1) Work a 40-hour week.
Lots of companies like to think that productivity is just a matter of working longer hours. That's how Electronic Arts used to manage its software development; it's also what led to their class action suit. Since 1888, when Ernst Abbe conducted the first productivity study at Zeiss Laboratory, the findings haven't changed: people are most productive when they work for around 40 hours a week. Yes, you can push that a little when you're in crunch mode, up against a deadline. But after 40 hours, be careful.
2) Don't put in overtime.
Of course, you can work more than 40 hours a week; lots of people do. The problem is that, after those 40 hours, you are more prone to error. So how do you use the extra hours? Clearing up the mess you made. It feels productive - because you're working so hard. But if you hadn't made those mistakes in the first place, you wouldn't need to stay late.
3) Stop multitasking.
We all like to think we can multitask; women, in particular, have been sold the idea that it is our unique selling point. The brain science says otherwise. We can all (men and women) task-switch and we can do so pretty fast. But between each switch is a blind spot - and a waste of time and effort. It may feel productive but it's a waste of energy and destroys concentration. Some scientists compare multitasking with being over the alcohol limit: you think you're in control, but really you're not. Want to get something done well? Mono-task.
4) Get a good night's sleep.
Long days with short nights of restless sleep add up. Studying the Texas City refinery accident, the Chemical Standards Safety Board studied one worked who'd worked twelve hour shifts for 37 consecutive days ane estimated that, with 5.5 hours of sleep per night, he was carrying a 'sleep debt' of about a month and a half. That didn't just mean he felt lousy. 'It is common for a person experiencing fatigue to be more rigid in thinking, have greater difficulty responding to changing circumstances and take longer to reason correctly.' Cognitive tunnel vision is a typical consequence of fatigue. But most of the executives I know work every day and go to bed too tired to sleep well.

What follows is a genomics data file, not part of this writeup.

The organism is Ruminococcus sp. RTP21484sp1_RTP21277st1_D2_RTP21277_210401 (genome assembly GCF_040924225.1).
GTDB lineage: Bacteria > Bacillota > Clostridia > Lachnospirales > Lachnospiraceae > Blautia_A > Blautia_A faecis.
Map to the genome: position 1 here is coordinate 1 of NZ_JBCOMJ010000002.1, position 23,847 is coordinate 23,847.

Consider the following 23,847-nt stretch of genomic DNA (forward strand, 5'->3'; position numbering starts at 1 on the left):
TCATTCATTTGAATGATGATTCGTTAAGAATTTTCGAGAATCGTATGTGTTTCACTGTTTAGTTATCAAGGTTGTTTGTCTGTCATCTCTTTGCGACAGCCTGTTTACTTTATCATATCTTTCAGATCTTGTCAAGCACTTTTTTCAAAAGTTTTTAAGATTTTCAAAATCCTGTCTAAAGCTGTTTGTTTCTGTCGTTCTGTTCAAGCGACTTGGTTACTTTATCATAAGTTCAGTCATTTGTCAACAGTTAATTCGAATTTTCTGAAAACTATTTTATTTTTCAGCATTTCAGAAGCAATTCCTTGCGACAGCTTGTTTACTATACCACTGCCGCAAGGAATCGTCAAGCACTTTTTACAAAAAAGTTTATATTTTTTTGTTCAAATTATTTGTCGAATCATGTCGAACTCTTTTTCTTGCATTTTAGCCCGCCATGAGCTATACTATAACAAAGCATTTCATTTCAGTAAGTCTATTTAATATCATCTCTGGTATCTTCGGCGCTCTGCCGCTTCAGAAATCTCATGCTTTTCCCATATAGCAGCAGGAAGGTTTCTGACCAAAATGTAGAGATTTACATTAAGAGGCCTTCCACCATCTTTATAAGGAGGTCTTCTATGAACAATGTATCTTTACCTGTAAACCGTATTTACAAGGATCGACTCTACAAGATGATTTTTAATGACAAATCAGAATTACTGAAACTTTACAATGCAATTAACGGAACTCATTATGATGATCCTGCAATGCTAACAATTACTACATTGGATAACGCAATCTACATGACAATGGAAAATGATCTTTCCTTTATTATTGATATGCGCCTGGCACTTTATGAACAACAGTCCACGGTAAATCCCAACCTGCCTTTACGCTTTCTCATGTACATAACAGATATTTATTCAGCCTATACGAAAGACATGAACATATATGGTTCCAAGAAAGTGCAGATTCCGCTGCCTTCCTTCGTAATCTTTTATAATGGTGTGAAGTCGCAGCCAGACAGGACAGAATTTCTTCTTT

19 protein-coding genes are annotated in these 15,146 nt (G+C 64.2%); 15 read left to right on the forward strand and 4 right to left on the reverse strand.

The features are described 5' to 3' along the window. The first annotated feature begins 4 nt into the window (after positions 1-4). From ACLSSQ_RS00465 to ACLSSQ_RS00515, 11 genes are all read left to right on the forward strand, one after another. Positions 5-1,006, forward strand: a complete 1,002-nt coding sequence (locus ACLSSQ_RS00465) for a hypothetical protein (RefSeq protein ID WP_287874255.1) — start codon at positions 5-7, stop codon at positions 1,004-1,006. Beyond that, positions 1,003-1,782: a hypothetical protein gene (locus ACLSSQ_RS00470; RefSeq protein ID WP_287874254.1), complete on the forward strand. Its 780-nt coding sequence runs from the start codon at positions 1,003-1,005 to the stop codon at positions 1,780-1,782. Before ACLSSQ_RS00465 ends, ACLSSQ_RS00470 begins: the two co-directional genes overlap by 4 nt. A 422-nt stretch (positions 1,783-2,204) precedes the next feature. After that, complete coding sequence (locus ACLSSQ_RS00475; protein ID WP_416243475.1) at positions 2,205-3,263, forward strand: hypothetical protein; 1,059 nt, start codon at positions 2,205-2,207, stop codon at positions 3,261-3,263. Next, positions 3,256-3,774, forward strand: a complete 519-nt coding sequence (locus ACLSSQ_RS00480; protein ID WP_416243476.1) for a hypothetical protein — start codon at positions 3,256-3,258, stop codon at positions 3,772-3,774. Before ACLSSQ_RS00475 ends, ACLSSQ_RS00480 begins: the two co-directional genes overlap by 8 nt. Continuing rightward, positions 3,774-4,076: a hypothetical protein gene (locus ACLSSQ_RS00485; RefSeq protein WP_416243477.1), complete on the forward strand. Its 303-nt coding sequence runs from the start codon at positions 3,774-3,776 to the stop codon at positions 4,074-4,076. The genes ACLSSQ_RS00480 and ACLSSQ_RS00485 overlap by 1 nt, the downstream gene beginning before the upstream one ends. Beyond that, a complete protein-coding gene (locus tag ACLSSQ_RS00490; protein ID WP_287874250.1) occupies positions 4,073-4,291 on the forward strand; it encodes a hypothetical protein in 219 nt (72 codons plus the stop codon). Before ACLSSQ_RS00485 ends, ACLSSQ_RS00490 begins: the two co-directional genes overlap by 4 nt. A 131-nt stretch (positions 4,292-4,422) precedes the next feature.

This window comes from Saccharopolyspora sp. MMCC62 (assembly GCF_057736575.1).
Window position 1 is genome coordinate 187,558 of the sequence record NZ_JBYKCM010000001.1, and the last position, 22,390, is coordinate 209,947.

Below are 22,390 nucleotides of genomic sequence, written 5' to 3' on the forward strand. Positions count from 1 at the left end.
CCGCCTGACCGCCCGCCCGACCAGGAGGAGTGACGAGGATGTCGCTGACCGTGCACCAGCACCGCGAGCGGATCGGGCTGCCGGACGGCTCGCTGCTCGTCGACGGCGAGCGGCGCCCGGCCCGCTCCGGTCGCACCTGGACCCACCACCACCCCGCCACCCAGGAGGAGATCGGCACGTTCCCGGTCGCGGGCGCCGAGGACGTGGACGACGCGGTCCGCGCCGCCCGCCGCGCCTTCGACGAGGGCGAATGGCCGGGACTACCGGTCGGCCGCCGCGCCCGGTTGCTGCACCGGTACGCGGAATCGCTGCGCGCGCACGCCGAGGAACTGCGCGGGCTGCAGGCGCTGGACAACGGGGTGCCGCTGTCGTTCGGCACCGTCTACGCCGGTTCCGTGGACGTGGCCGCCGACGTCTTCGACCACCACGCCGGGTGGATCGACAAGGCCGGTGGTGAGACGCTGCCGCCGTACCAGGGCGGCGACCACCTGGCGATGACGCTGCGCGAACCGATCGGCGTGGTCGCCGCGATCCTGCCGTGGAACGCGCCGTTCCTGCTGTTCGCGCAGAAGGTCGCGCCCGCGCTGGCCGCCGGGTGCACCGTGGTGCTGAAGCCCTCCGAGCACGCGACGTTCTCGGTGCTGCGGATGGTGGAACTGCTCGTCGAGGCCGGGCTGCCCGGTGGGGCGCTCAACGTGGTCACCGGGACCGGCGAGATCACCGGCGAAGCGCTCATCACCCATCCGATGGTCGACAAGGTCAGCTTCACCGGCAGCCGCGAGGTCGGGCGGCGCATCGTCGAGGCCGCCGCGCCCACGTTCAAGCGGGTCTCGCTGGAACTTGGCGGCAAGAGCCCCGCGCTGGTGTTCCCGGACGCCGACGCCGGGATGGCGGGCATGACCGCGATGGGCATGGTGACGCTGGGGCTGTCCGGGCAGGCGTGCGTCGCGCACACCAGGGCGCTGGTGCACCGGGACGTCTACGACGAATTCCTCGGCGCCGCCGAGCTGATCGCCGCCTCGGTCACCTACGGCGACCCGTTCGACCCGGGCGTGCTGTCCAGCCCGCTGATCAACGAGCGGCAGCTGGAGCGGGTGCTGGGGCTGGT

5) Take a break.
Want to solve a really hard problem? Step away from it. We have all had the experience of having a great idea on the drive home or in the shower. This isn't a fluke. The more you work a problem, the more narrow the range of options you see. You get, quite literally, stuck inside a neural network too small to offer you a solution. Go for a walk - even just down the hall. Better still: leave the building and go talk to someone who doesn't work in your industry. The most creative solutions are oblique.
6) Mix it up.
Groups of people make better decisions than individuals. That's the message of James Surowicki's wonderful book, The Wisdom of Crowds. But - and it's a big, overlooked 'but' - that only works where the teams are comprised of people who are different from each other. What you need is a wide range of experience, different kinds of education, thinking styles and cultural orientation. That way everyone can surface different solutions from which the best can be made or evolved. Some people think this is about political correctness; it isn't. It's about productivity.
So forget the apps and the hardware. Spend time on yourself and you'll be amazed what you can produce.
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